|Creator:||Directed by Todd Haynes, |
Screenplays by Phyllis Nagy
Based on The Price of Salt by Patricia Highsmith
|Country of Origin:||British-American|
|External Links:||official website|
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Carol is a film based on the 1952 romance novel "The Price of Salt" by Patricia Highsmith. Set in New York City during the early 1950s, Carol tells the story of an affair between an aspiring female photographer, Therese Belive, and an older woman, Carol Aird, going through a difficult divorce.
- When Carol walks into a New York City department store and meets Therese an unlikely friendship sparks. Carol is an elegant socialite going through a bitter divorce while Therese is just starting out in life; unsure of who she wants to be. Mesmerized by each other, they face a choice: deny their hearts desires or defy society’s conventions but in doing so, risk life as they know it.
In 2017, Angela Watercutter wrote Inside the Cult of Carol, the Internet’s Most Unlikely Fandom for Wired, giving her perspective on the fandom.
I found a fandom I never would have imagined. Not because it is particularly insular or difficult to find, but because of its character: Like the film it adores, the Carol community is open and painfully earnest. You might even say it feels flung out of space. And by coalescing around Todd Haynes’ critically acclaimed film about two women and their secret affair in the 1950s, it rebuts many of the expectations people hold about the nature of fandom itself.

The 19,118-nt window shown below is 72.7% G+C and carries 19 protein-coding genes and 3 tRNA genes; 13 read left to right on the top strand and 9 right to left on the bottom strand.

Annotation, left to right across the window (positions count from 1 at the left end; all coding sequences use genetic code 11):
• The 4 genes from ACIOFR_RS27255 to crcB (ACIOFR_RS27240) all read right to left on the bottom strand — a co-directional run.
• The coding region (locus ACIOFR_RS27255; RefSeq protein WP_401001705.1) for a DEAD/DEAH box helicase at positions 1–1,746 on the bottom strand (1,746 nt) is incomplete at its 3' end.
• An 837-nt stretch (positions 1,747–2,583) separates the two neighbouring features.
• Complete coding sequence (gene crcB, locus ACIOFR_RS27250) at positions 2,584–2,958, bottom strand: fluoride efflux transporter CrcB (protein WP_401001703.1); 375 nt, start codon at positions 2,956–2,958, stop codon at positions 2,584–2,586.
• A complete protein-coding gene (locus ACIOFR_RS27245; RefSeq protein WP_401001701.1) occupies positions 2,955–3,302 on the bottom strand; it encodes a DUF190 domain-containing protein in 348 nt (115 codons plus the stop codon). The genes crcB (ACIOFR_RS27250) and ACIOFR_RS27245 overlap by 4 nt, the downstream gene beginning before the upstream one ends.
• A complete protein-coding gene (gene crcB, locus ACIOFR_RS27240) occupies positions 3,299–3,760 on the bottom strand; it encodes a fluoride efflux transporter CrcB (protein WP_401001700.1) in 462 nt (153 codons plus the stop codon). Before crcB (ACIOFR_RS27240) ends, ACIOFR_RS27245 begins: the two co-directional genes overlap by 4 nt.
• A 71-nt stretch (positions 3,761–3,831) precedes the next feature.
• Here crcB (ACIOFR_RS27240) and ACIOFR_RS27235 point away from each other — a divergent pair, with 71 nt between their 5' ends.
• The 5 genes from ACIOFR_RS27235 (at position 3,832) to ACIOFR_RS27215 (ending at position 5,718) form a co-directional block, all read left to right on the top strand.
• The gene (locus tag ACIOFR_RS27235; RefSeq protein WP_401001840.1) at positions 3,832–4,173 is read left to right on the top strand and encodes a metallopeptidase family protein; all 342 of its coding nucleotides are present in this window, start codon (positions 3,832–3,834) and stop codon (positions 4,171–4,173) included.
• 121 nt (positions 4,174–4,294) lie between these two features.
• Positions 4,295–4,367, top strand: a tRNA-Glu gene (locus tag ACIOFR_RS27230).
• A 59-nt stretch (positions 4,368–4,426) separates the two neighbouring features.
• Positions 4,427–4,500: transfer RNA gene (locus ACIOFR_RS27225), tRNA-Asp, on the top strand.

My pilgrimage started in mid-April, when a colleague mentioned that Carol enjoys an online profile far larger than other films of similar size (Carol, released in 2015, grossed less than $50 million). Yes, Carol inspires the same sorts of fan art Tumblrs, GIFs, Twitter accounts, Facebook groups common throughout fandom. And it generates random news-reaction posts from folks who may or may not be fans of the the film, but still have references at the ready—like this reaction to the Fyre Festival debacle.
But I saw something else at play: Carol boosters (Carolinians? #catepeople?) exhibit the kind of devotion typically reserved for subreddits devoted to Dredd. These are the kinds of fans who start an in-joke about something a fan overheard an older woman telling her male companion during a screening (“Harold, they’re lesbians”). This is fandom of the sort you see with any under-appreciated futuristic sci-fi movie, but with a meditative queer drama set in the 1950s. It is, essentially, internet obsession for grownups.
"Harold, they’re lesbians"
In December 2015, tumblr user thcully posted about their experience seeing the film:
"Harold, they’re lesbians," became a meme. The line is used anytime one wants to point out how obviously femslashy a pair or situation is. Even simply the name "Harold" connotes the full meaning of the meme.
April 17 is known as Carol Day within the fandom. In the film, that is the day Carol (Cate Blanchett) and Therese (Rooney Mara) reunite. It also happens to be Mara’s birthday — and the date on which Haynes’ filmed the movie’s love scene. Carol Day tends to have many fans re-watching the film and posting fanworks relating to it.